While the future of Poor Rich Ones may seem uncertain, their vocalist, William Hut, has set out on a little solo diversion of his own. Though I'm not really sure what's up with his band, I'm glad he's stepped out, because, like the recently-released Joe Maynard's Favourites, this is a lovely little record. Unlike Poor Rich Ones, Hut's own work is stripped down, acoustic-flavored, but it's very much the work of the same mind that gave the world Happy Happy Happy.
In Poor Rich Ones, Hut's voice is a shivering-cold Britpop-influenced castrado that soars high over loud guitars and a rock melody, but on Road Star Doolittle, he's pretty much by himself. Good thing, too, because it's about time that he took the time to highlight what's clearly his strongest asset. At times, songs like "Scarlet, "Belonging" and "Dulcinea" don't sound like they'd be too out of place on a Poor Rich Ones record. Other songs, such as "Wood Floors," "A Better View," and "Country Hut" are downcast, melancholy country songs not unlike Mazzy Star or Stoned and Dethroned-era Jesus and Mary Chain.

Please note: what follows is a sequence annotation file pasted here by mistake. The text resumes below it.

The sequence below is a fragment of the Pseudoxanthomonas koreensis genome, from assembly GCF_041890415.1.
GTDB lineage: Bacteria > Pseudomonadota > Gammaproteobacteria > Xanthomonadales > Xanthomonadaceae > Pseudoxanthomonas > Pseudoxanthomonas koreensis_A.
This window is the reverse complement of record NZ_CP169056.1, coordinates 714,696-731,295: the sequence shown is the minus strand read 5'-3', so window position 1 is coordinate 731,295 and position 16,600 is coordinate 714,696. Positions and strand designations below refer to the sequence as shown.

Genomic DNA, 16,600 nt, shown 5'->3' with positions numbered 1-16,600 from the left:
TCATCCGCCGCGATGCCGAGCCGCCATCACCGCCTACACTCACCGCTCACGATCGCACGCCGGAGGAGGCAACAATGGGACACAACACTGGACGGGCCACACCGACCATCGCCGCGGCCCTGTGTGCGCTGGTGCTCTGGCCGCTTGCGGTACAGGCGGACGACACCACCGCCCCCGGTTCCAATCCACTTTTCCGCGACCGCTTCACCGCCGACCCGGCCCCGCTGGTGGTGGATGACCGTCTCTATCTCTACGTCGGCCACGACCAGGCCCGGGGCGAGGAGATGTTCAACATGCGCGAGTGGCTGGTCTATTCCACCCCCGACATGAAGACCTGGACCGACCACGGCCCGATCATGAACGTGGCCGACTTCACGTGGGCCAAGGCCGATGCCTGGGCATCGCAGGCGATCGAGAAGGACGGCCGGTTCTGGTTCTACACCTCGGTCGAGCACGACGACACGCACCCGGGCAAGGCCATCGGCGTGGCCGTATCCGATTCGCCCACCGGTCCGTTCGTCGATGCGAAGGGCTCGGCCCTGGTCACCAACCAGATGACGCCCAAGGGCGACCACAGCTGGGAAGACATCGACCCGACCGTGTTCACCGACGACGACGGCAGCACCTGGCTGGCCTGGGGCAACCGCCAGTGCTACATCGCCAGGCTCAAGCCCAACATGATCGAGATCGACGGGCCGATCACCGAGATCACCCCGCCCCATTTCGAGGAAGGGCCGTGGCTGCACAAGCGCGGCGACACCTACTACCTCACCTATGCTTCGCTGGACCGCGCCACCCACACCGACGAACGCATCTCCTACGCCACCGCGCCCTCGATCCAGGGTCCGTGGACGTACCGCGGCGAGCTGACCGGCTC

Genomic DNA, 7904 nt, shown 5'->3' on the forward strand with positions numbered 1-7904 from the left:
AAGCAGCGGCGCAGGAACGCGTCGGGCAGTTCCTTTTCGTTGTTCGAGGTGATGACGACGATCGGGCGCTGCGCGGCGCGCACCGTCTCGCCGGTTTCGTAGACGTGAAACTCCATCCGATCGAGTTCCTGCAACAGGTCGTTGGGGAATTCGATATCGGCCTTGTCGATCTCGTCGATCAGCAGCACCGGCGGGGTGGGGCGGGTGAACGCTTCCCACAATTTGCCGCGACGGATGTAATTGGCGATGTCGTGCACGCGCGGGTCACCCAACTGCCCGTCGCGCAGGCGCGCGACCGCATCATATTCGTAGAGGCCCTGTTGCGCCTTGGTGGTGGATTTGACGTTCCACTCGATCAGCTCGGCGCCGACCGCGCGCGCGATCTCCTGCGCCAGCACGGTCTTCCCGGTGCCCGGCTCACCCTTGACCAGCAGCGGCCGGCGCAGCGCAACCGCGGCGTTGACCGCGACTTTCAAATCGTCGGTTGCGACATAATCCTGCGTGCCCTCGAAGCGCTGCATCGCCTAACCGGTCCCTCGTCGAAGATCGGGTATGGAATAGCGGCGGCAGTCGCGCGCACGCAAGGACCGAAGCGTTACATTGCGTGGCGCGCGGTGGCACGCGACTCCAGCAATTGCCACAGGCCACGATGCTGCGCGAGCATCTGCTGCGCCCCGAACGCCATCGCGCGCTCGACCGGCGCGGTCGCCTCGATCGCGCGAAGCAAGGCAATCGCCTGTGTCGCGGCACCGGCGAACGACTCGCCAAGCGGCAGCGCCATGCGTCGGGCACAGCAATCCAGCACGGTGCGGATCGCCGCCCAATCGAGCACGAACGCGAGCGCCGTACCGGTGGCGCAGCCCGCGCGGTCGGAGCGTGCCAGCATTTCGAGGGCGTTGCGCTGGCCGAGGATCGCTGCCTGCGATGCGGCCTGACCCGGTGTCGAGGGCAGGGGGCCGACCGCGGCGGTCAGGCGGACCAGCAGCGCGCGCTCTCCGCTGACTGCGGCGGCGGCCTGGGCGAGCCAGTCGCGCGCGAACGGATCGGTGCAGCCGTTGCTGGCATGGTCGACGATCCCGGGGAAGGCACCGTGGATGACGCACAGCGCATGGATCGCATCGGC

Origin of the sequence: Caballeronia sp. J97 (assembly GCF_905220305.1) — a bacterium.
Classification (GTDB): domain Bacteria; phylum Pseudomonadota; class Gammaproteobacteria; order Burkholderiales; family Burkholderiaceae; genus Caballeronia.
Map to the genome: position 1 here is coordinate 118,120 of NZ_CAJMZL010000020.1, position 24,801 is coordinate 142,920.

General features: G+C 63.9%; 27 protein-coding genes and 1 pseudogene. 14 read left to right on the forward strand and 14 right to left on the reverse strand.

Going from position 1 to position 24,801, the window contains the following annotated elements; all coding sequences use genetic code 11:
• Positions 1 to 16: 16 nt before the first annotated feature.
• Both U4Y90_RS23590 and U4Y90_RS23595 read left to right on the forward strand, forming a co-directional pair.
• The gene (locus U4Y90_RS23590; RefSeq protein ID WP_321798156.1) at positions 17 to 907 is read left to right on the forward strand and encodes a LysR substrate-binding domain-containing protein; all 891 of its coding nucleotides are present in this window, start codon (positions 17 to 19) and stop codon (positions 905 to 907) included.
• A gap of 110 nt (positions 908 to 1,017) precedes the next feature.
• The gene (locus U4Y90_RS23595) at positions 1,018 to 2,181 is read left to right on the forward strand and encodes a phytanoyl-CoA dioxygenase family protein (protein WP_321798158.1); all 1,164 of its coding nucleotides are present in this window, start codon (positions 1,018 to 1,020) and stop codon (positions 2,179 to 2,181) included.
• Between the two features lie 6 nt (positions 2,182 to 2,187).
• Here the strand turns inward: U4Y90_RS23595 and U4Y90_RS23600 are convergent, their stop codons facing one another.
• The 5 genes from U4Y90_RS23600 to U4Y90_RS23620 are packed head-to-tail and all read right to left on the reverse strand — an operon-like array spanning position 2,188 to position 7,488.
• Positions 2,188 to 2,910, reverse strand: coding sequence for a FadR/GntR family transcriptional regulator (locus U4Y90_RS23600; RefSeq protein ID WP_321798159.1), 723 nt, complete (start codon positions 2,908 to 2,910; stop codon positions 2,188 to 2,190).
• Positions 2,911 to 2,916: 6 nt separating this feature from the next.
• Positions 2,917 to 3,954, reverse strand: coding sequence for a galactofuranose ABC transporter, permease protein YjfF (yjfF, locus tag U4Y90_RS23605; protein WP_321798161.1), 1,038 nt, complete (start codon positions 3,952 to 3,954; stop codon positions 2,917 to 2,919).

Road Star Doolittle is a lovely, albeit brief, little collection of songs from an artist who deserves to be more than obscure. William Hut has, without a doubt, one of the best voices in music today, and it's a shame that he's gone unnoticed for so long. Road Star Doolittle might not be the record to make him a superstar, it shows that his singing voice is no slouch. Whether or not there's another Poor Rich Ones record in the future, it's good to know that Hut can easily cut it on his own.